KLEE: This is a basketball state, CSU is a hoops school

By Paul Klee Updated: February 13, 2013 at 12:00 am • Published: February 13, 2013

FORT COLLINS — When I finally could hear another voice inside the raging party house that was Moby Arena, there was one man to find.

His name is Bob Cates. Reveling in a capacity crowd, Cates was the single person who could wrap his head around Colorado State’s ascension into college basketball’s Top 25.

“That seems like a long time ago,” Cates told me, a shimmer in his eyes. “Are you sure that’s right?

It’s right, all right. The last time CSU maneuvered itself into a national ranking was 1954. Cates was on the team. On Wednesday, he watched with 8,745 of his closest friends as the No. 24 Rams reaffirmed their ranking with a 66-60 win against San Diego State.

Moby Arena was like a basketball rave with its thumping stereo turned up full blast. It was loud enough one security guard wore earplugs.

As the buzzer sounded on CSU’s 27th straight home win, coach Larry Eustachy made a beeline for the student section. The coach pointed both index fingers at the 3,500 students who made one thing clear: This is a basketball state, and CSU is a basketball school.

“Unbelievable atmosphere — as good as I’ve been. And we all know I was at Iowa State,” Eustachy said. “This game was louder than any game I’ve been in.”

After six years as an AP Top 25 voter, let me be the first to offer this suggestion: At No. 24, CSU is underrated. The Rams are better than that.

On Saturday at Clune Arena, Air Force will need its finest game to beat CSU.

All along, Eustachy had a plan with these Rams: Toughen their hides for the pounding they would endure in the bruising Mountain West. The plan has taken form and the result is a veteran roster that didn't blink and outscored the Aztecs 8-0 over the final 1:30.

“I think that’s probably the loudest we’ve had (at Moby) since we’ve been here,” said senior guard Dorian Green, the singular key to the Rams, whose three-point play sealed the win.

During one wild sequence, I counted five bodies sprawled across the court. The sound of skin sliding over hardwood was like fingernails on a chalkboard — and beautiful music to Eustachy, who preaches effort and toughness. This was Big Ten football in shorts.

No, scratch that. This was Mountain West basketball, action ball, in a league that preys on the timid.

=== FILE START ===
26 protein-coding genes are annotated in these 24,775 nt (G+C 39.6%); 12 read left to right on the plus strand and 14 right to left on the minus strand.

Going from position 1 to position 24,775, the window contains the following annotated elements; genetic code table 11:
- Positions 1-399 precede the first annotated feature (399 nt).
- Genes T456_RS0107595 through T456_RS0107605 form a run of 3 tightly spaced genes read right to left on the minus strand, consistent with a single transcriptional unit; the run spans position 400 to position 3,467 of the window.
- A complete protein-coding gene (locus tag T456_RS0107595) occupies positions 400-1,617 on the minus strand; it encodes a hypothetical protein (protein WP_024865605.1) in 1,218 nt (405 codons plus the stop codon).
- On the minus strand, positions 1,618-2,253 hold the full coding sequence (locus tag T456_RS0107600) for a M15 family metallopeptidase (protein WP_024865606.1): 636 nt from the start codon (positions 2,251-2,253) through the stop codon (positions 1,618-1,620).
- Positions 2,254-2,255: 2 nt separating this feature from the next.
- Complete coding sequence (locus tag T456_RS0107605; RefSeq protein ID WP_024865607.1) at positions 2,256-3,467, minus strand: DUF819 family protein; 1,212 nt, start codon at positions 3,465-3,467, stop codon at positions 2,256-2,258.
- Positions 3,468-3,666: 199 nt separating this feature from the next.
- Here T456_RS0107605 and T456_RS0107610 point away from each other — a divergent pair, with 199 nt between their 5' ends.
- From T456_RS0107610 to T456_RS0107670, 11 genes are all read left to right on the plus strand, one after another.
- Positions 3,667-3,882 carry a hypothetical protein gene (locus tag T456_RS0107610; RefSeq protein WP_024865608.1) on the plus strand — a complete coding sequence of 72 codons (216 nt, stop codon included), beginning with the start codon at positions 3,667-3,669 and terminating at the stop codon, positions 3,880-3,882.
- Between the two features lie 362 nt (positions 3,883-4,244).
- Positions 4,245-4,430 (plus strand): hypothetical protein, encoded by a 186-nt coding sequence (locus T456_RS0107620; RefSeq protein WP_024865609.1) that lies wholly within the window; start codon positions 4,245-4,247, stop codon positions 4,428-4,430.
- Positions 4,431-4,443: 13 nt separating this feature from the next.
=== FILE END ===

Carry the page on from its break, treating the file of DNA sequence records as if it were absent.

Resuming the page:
“They could be easily a Sweet 16 team,” Eustachy said of the Aztecs.

I see only two leagues clearly better than the Mountain West: the Big Ten and Big East.

I see no team in the Mountain West clearly better than Colorado State.

Afterward, the buzz among players and coaches concerned the wild sellout crowd, only the second this season at Moby Arena. A school official told me there were between 3,500-4,000 students packed into attendance. As a reference point, in six seasons covering the Big Ten, I only saw one school welcome that many students into a game: Indiana.

National rankings have a mystical effect on a program and a fan base. Put a number next to a team’s name — No. 24 CSU — and strange things happen.

In Fort Collins, doubling as Fort Fun on a basketball Wednesday in mid-February, it hasn’t happened in almost 60 years.

“This is history. This has never really happened here,” Eustachy said. “You would hate to blow the chance to seize the moment. Give our fans all the credit.”

Though Tim Miles left a stocked cupboard, Eustachy deserves his share.

Earlier Wednesday, I text messaged two high-major coaches for their opinion on Eustachy. It was as if I asked a pastor for his view on the New Testament.

“Great coach,” one coach wrote. "Great on defense and a simple offense that works.”

“Gets good athletes, demands discipline on D and rewards them with freedom on offense,” another coach wrote. “Good formula.”

Good enough to create a slice of history, so far.

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